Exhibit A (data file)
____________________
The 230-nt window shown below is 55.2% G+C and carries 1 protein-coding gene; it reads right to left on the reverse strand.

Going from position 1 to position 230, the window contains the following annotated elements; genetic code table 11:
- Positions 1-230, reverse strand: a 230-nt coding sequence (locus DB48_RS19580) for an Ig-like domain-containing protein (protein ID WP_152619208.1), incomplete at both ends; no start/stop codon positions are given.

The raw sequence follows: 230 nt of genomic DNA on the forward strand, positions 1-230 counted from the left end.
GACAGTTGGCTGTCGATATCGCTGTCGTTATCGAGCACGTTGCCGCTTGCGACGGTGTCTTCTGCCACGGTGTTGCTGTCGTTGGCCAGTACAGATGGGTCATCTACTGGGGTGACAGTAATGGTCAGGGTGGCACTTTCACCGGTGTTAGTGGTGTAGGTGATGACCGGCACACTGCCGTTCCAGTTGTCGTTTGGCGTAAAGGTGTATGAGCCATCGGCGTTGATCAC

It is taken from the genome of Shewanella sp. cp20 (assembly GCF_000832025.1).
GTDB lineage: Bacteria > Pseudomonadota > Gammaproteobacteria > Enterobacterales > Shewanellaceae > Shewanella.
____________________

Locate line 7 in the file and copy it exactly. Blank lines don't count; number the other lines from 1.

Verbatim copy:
GTDB lineage: Bacteria > Pseudomonadota > Gammaproteobacteria > Enterobacterales > Shewanellaceae > Shewanella.